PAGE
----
The Chef documentation assumes you have an entire server farm to manage, so it hits you with a lot of complexity. If all you want is to set up and maintain a single VM, this tutorial will help.
This is the cloud
We will be creating “throwaway” VMs that we can recreate with a single call. If you need to have a single server system persist for years across all changes, you should perhaps check out Puppet for a less cloudy solution.
Using Amazon EC2?
Any fresh instance of an Ubuntu AMI will do, for example
ami-06ad526f (11.04, 32-bit EBS in us-east-1).
Hint: The EC2 API tools are (by nature) complex and error-prone, so I recommend you stay with the point-and-click web interface for as long as possible, instead of trying to automate launching new instances.
Hint 2: Create a separate EBS volume as a data partition to hold your databases, etc.
Hint 3: Use Elastic IPs for all your instances.
All you need is
- a laptop with Bash and SSH (no need to even install Chef), and
- any vanilla Linux server that you can SSH into.
Why do we run against vanilla servers? In my opinion, the system your deployment scripts run against should be as minimal possible, essentially straight from the vendor. So instead of manually installing packages like Chef and then creating a snapshot to instantiate our VMs from, we will use a freshly installed system and make the entire process scripted. On the downside, we need some bootstrapping code (~30 LOC), but on the upside we get more repeatability and less maintenance overhead, and we stay independent from any specific cloud or virtualization provider.
Since we only have one server to manage, using Chef Server and Chef Clients is clearly overkill. We will use Chef Solo instead. In a newly created directory on our laptop, we will have the following files (all under version control if you like):
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That’s all we need to turn any bare-bones Linux system into a fully equipped server. Let’s now take a look at the contents of each file. You can copy and paste freely (everything was written by me, and it’s in the public domain). Some of it assumes Ubuntu – adjust accordingly.
deploy.sh script is the one you run on your laptop every time you
want to (re-)apply your Chef recipe to your server. It only copies the tree to
the server and runs
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(Remember to change the default host name to match yours.)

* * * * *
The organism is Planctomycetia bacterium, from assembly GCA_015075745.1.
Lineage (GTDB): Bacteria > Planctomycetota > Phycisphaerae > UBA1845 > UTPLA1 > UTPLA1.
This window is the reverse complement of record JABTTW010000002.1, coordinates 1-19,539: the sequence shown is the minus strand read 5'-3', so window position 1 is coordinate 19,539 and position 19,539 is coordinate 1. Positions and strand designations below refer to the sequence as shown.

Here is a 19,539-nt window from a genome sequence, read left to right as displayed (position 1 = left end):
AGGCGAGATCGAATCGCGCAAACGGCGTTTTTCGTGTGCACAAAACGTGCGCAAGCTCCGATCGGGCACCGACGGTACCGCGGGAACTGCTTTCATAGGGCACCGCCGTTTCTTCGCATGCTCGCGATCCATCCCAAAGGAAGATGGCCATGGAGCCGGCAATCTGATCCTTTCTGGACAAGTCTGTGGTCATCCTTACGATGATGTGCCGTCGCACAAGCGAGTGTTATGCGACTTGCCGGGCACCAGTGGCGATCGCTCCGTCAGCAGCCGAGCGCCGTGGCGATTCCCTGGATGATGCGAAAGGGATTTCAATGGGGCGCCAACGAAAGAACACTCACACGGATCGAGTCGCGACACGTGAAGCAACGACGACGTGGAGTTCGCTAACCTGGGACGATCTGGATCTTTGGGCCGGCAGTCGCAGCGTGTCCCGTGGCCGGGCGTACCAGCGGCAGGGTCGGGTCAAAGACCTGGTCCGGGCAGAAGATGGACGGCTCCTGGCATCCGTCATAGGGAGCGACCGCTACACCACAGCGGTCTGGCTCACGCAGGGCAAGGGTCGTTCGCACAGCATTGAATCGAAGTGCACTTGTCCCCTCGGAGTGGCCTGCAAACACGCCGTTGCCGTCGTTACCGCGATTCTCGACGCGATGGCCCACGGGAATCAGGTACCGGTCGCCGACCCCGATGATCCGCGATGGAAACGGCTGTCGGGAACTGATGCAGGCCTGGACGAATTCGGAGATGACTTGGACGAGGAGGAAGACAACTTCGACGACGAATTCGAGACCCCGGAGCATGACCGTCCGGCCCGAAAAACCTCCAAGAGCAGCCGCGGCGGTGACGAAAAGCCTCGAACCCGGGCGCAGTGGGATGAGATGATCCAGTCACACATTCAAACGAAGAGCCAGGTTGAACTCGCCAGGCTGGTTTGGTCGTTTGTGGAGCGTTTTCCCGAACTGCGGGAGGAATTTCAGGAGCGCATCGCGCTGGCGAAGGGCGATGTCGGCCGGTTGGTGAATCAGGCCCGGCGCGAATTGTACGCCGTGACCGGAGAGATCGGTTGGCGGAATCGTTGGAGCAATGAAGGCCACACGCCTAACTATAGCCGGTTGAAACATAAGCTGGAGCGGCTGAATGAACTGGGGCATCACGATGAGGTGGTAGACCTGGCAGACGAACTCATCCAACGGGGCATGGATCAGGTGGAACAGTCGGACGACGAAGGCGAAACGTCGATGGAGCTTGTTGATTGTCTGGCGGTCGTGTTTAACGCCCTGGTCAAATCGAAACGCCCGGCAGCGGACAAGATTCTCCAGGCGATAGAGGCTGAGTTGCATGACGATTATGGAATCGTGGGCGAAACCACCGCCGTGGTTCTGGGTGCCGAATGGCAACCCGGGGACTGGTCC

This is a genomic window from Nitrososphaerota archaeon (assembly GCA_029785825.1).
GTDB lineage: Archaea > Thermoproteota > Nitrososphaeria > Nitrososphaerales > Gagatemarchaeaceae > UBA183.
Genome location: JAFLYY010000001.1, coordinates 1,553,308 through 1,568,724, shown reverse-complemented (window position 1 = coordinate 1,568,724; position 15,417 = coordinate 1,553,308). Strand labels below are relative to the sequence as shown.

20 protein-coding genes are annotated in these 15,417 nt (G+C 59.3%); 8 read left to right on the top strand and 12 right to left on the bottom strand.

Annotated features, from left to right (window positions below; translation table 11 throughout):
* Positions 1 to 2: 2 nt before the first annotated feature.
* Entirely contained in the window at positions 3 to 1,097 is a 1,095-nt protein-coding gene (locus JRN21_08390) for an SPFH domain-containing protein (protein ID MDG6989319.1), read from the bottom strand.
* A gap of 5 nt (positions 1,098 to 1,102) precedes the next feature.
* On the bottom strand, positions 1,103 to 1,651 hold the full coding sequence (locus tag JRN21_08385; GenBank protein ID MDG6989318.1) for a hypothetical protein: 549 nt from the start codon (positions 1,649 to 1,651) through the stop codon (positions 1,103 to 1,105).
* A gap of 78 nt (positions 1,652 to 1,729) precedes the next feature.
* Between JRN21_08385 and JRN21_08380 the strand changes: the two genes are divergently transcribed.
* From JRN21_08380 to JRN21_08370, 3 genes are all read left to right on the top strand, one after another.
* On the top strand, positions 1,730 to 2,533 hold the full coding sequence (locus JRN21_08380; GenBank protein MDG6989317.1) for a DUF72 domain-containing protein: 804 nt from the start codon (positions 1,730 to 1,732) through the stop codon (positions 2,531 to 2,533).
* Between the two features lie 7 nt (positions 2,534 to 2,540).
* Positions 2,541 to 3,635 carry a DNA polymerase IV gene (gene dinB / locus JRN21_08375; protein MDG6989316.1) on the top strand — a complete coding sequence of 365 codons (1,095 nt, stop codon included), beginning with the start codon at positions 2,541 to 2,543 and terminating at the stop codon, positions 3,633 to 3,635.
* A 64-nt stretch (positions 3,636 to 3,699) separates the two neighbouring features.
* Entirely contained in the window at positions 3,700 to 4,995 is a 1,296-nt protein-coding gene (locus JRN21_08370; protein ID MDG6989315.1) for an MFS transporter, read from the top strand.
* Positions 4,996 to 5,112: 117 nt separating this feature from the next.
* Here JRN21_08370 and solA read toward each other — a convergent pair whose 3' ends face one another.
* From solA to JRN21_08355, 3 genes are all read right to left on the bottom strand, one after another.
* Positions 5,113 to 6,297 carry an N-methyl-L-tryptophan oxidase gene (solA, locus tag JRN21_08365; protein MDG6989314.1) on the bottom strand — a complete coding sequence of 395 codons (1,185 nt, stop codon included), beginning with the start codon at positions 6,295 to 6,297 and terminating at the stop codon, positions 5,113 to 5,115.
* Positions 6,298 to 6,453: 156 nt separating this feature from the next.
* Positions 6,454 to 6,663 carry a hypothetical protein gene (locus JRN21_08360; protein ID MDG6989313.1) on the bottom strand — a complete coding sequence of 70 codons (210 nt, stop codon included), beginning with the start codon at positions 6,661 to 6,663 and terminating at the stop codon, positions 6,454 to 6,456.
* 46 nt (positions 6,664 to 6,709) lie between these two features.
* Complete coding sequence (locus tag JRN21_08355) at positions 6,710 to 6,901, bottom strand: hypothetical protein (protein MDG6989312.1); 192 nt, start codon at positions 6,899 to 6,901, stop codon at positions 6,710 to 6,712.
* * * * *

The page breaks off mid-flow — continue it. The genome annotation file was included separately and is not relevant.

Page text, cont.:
install.sh is responsible for bootstrapping the system if necessary
(installing Chef), and then calling the
chef-solo binary. (You don’t
ever need to run it manually. Keep it mode 644 as a precaution against wrecking
your development machine.)
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solo.rb only sets two paths for Chef Solo. You should go with this:
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solo.json holds a pointer to the recipe(s) we want to run (that’s only
one recipe for now). My cookbook is called “op” (for Opinionated
Programmer) – you should name yours after your server or your site.
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I like to just have a single “default” recipe that holds all the server configuration. If it gets out of hand, you can always split it up, but for small sites, a single recipe file should be easiest to deal with.
A recipe is simply a list of resources. The Resources page on the Chef wiki is probably the one piece of documentation you will be consulting a lot.
I will give you a few examples of things you might want to do in your recipe:
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Note that all dependencies are implicitly given by the ordering of the resources.
This should be enough examples to get you going. Again, all of these resources (and many more) are documented on the Resources page.
- As you write your recipe, re-run
./deploy.shfrequently, like you would recompile a piece of software.
- When you are done, tear down your VM and redeploy on a fresh system, just to make sure everything is working OK. Sometimes subtle dependency/ordering issues creep in that are only revealed by applying the entire recipe on a vanilla system. You don’t want to be left with a non-working recipe when your server goes down and you need to re-deploy afresh.
All code was written by me and is licensed under CC0 (public domain).